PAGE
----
|37000 Feet||Browse and search NASA's
Aviation Safety Reporting System
|Local Time Of Day||0601 To 1200|
|Locale Reference||airport : cho|
|Altitude||agl bound lower : 0|
agl bound upper : 0
|Controlling Facilities||artcc : cho|
|Operator||common carrier : air carrier|
|Make Model Name||Medium Large Transport, Low Wing, 2 Turbojet Eng|
|Flight Phase||ground : holding|
ground other : taxi
|Affiliation||company : air carrier|
|Function||flight crew : first officer|
|Qualification||pilot : atp|
|Experience||flight time last 90 days : 150|
flight time total : 6200
flight time type : 1400
|Function||flight crew : captain|
oversight : pic
|Qualification||pilot : atp|
|Primary Problem||Flight Crew Human Performance|
|Air Traffic Incident||Pilot Deviation|
We were cleared to taxi runway 21. We understood (captain and myself) this to mean taxi to the departure end of #21 since no 'hold short' instructions were given. Several small aircraft were departing from an intersection ahead of our craft so we waited on the parallel taxiway until our turn to move along. Since we didn't want an intersection departure we continued along the parallel as cleared, so we thought. Tower advised two landing aircraft to go-around because we had violated the 'airport safety zone.' we also received a stern lecture that we were to hold at the painted 'hold' line and not to taxi to the end until cleared by tower. There is in fact a 'hold' line painted on the parallel taxiway. We understood this line to represent that threshold for an intersection departure. Airmen information manual is specific in that this line separates an active taxiway from an active runway, not dividing a taxiway. Also we could find no reference anywhere on our charts, in the far's, or in the aim to the 'airport safety zone'. I had been there before and I did know of the 'hold line'. However, previously I had always been told to 'hold short at the the hold line' and we did. On this particular instance we were cleared to 'taxi to runway 21', a different clearance altogether. I recommend this airport safety zone be depicted on our charts with a caution notation to draw ones attention to an unusual situation. Also ATC needs to advise controllers to state clearly what they want us to do, not assume we know what they are thinking.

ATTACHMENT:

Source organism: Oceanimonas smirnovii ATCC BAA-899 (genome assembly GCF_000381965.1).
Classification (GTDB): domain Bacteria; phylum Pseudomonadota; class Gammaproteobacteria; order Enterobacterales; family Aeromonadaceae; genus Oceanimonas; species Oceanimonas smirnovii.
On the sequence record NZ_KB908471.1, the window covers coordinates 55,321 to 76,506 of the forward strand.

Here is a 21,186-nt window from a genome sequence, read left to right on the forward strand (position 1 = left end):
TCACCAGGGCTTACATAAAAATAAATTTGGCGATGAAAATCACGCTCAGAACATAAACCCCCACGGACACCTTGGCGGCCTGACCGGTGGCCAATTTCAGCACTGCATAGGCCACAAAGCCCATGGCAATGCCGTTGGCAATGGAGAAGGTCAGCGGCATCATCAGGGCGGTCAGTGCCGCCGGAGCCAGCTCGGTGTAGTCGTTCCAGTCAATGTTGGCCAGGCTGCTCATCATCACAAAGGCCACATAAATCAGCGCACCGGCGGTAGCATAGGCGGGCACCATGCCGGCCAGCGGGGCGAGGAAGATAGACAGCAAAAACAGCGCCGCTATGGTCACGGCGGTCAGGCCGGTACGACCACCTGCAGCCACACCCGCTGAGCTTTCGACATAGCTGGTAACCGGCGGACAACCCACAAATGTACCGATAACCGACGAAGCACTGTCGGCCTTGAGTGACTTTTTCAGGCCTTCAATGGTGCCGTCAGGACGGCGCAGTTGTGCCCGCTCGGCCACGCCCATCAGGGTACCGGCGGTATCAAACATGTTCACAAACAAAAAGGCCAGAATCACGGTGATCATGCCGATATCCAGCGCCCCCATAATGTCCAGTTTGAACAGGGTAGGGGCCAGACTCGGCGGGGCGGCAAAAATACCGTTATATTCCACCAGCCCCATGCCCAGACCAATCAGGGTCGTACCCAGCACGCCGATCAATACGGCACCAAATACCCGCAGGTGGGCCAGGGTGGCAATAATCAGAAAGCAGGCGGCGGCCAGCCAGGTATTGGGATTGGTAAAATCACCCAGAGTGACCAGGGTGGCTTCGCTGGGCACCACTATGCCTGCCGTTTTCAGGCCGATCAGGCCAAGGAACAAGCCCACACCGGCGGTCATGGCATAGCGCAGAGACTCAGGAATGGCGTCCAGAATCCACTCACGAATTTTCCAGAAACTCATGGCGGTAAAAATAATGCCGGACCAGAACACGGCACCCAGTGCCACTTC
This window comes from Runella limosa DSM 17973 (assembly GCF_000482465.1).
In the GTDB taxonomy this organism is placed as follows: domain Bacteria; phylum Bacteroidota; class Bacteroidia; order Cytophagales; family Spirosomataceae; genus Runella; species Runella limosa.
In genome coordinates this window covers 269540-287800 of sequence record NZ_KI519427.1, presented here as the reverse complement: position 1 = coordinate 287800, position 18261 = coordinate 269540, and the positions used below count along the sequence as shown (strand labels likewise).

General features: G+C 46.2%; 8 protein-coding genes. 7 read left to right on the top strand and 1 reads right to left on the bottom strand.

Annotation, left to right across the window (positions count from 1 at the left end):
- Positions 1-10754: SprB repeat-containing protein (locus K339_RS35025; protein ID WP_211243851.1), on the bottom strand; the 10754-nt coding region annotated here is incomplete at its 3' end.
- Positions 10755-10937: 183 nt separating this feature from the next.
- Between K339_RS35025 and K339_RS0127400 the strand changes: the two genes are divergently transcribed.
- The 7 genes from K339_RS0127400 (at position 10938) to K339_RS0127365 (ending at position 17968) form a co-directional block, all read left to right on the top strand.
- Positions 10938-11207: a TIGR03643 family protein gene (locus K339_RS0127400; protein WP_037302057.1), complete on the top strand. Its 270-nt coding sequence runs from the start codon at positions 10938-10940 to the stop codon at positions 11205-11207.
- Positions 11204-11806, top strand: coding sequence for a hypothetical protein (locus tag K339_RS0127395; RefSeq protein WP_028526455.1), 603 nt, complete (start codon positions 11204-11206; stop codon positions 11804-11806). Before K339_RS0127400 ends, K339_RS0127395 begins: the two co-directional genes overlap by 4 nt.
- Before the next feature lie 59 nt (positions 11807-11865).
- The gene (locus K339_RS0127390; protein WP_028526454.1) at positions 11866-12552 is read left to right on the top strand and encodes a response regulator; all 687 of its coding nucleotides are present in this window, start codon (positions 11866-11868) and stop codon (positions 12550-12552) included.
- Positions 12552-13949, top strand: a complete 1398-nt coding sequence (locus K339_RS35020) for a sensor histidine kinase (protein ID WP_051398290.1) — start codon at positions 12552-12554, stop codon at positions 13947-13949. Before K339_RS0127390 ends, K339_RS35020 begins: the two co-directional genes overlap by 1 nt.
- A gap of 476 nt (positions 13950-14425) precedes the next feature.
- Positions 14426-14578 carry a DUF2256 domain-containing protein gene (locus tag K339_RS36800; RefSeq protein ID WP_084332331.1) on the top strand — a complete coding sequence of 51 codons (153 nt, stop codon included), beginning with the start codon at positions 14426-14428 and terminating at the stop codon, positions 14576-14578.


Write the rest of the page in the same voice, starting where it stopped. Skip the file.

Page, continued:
Original NASA ASRS Text
Title: ACR MLG CLEARED TO RWY 21 CROSSED HOLD LINE RESULTING IN TWO GO AROUNDS CAUSED BY APPARENT TRANSGRESSION.
Narrative: WE WERE CLRED TO TAXI RWY 21. WE UNDERSTOOD (CAPT AND MYSELF) THIS TO MEAN TAXI TO THE DEP END OF #21 SINCE NO 'HOLD SHORT' INSTRUCTIONS WERE GIVEN. SEVERAL SMALL ACFT WERE DEPARTING FROM AN INTERSECTION AHEAD OF OUR CRAFT SO WE WAITED ON THE PARALLEL TAXIWAY UNTIL OUR TURN TO MOVE ALONG. SINCE WE DIDN'T WANT AN INTERSECTION DEP WE CONTINUED ALONG THE PARALLEL AS CLRED, SO WE THOUGHT. TWR ADVISED TWO LANDING ACFT TO GO-AROUND BECAUSE WE HAD VIOLATED THE 'ARPT SAFETY ZONE.' WE ALSO RECEIVED A STERN LECTURE THAT WE WERE TO HOLD AT THE PAINTED 'HOLD' LINE AND NOT TO TAXI TO THE END UNTIL CLRED BY TWR. THERE IS IN FACT A 'HOLD' LINE PAINTED ON THE PARALLEL TAXIWAY. WE UNDERSTOOD THIS LINE TO REPRESENT THAT THRESHOLD FOR AN INTERSECTION DEP. AIRMEN INFORMATION MANUAL IS SPECIFIC IN THAT THIS LINE SEPARATES AN ACTIVE TAXIWAY FROM AN ACTIVE RWY, NOT DIVIDING A TAXIWAY. ALSO WE COULD FIND NO REFERENCE ANYWHERE ON OUR CHARTS, IN THE FAR'S, OR IN THE AIM TO THE 'ARPT SAFETY ZONE'. I HAD BEEN THERE BEFORE AND I DID KNOW OF THE 'HOLD LINE'. HOWEVER, PREVIOUSLY I HAD ALWAYS BEEN TOLD TO 'HOLD SHORT AT THE THE HOLD LINE' AND WE DID. ON THIS PARTICULAR INSTANCE WE WERE CLRED TO 'TAXI TO RWY 21', A DIFFERENT CLRNC ALTOGETHER. I RECOMMEND THIS ARPT SAFETY ZONE BE DEPICTED ON OUR CHARTS WITH A CAUTION NOTATION TO DRAW ONES ATTN TO AN UNUSUAL SITUATION. ALSO ATC NEEDS TO ADVISE CTLRS TO STATE CLEARLY WHAT THEY WANT US TO DO, NOT ASSUME WE KNOW WHAT THEY ARE THINKING.
Data retrieved from NASA's ASRS site as of August 2007 and automatically converted to unabbreviated mixed upper/lowercase text. This report is for informational purposes with no guarantee of accuracy. See NASA's ASRS site for official report.